THE RESISTANT STARCH – OUR BODY NEEDS IT PART 1
Until recently, it was believed that all the starch from foods is easily digested and absorbed by the small bowel.
Recent studies have shown that some of the starch ingested is resistant to the hydrolysis of human digestive enzymes. In other words, a fraction of the starch consumed through cereal products, vegetables, potatoes it is not digested by our enzymes and, therefore, can not be absorbed.
All recent studies have shown that in the human intestine, this starch has similar actions with food fibers, formerly known as ballast substances.
Starch is a simple mixture of two glucose polymers: amylose and amylopectin.
Today, foods that contain starch are classified as: those that are digested quickly in the small bowel of human, those that are digested slowly and those that resist to digestion in the small bowel.
Resistant starch is defined as the sum of starch and the products resulted from its digestion, that are not absorbed in the small bowel of a healthy person.
This resistant starch can be classified into 3 types:
Type 1 is inaccessible for the hydrolysis in the small bowel because it’s protected by amylase action through the integrity of cell walls or other structures. This type of starch is present in cereals products that contain whole grains or pieces of grains partially ground and in vegetables.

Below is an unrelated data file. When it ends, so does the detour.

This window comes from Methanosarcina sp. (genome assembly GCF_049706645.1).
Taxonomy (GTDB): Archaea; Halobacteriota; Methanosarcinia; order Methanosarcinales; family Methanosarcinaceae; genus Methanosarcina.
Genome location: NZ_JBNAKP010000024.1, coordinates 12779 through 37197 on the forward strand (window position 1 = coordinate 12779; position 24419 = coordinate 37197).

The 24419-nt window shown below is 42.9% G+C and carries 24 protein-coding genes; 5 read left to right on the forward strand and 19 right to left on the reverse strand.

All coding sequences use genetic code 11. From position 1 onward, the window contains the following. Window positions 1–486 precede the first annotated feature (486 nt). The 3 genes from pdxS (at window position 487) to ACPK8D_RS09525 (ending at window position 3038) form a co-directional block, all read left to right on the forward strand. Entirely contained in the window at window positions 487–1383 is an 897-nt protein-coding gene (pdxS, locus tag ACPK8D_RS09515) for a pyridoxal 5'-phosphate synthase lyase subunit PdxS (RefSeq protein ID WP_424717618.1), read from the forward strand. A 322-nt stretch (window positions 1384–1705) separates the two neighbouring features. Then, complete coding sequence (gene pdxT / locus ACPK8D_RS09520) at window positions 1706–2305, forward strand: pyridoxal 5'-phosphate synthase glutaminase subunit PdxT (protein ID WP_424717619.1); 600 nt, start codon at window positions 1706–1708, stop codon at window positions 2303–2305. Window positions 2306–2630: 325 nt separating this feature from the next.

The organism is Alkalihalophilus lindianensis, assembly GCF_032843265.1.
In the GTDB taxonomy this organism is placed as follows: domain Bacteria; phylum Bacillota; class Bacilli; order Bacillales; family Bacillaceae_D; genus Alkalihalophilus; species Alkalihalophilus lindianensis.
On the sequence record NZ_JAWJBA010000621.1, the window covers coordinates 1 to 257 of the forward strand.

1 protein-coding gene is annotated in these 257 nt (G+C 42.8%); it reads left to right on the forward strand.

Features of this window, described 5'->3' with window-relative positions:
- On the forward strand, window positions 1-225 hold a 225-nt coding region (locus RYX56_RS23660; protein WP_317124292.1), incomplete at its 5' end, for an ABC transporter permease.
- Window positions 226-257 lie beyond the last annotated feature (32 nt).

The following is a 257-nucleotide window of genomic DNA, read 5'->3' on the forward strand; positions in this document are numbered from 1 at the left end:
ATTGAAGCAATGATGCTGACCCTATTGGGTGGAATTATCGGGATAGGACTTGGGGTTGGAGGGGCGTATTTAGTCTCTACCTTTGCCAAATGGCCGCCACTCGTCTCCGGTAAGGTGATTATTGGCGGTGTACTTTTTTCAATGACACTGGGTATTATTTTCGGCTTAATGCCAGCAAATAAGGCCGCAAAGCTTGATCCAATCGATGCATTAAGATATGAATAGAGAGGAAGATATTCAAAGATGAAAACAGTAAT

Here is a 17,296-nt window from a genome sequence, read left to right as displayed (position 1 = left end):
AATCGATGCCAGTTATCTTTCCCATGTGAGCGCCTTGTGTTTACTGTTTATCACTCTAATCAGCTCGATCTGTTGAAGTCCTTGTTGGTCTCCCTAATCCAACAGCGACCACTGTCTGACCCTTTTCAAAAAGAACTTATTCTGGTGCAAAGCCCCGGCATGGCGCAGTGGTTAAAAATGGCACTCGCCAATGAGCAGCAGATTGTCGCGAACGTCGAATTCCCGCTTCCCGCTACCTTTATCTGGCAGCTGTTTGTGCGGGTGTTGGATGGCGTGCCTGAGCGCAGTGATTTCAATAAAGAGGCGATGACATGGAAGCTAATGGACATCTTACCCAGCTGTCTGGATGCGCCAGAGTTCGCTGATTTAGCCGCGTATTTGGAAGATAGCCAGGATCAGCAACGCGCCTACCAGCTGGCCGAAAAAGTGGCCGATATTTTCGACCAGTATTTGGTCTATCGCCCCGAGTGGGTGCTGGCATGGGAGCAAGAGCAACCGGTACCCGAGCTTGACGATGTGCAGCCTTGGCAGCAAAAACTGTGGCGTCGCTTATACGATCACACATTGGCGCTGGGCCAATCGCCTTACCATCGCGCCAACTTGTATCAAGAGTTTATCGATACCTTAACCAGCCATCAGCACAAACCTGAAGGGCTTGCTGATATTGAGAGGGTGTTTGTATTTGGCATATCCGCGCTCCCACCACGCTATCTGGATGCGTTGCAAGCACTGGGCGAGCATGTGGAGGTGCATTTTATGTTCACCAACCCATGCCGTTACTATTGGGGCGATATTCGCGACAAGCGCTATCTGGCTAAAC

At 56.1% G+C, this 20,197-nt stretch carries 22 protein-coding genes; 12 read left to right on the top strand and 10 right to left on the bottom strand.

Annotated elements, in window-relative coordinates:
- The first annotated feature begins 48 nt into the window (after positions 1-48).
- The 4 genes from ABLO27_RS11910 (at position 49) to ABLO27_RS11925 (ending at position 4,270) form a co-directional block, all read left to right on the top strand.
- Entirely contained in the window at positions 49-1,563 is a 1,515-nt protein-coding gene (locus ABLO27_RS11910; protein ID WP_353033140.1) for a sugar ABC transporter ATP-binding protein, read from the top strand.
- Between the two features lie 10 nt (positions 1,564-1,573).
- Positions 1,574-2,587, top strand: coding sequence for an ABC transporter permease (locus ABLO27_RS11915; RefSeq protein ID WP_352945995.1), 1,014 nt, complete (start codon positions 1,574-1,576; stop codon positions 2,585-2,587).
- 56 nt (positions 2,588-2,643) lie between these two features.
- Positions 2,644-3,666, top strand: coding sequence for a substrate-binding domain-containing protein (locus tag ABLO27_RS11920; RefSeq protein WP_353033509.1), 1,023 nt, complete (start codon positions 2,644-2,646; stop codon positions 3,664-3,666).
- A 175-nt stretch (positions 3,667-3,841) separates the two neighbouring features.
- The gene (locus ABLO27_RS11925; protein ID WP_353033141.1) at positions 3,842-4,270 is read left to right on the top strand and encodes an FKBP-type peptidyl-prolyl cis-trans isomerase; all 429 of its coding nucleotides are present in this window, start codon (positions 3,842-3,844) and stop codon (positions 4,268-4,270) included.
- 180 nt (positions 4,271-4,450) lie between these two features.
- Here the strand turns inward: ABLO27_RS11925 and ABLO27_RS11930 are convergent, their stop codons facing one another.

Type 2 or native starch. It is known that the raw potato starch is not digested in the small bowel of animals and man.
Interesting is that the raw wheat starch is digested easily by the human amylase but the potato starch can not. The exact mechanism of this resistances towards the human digestive enzymes is not clear, but seems that depends of a number of factors, such as grains size of starch, the ratio between the amorphous and crystalline material, polysaccharide architecture and the ratio between amylose and amylopectin.
Each plant has its characteristic starch granules.
Cereales have small grains with a diameter between 1 and 30 microns being spherical or polyhedral. In potatoes and bananas, the starch granules are large and oval with a diameter of 10-80 microns, being smooth.
Larger area versus volume can make the grains starch more digestible than potato grains. In other words, the cereal starch granules present a larger area of attack for the digestive enzymes, leading to a better digestibility.
The starch granules ground mechanical during the preparing course are more digestible.
But the polysaccharides starch granules architecture is different too, making the bigger digestibility to have it cereals starch, followed by legumes starch, on the third place being the potato.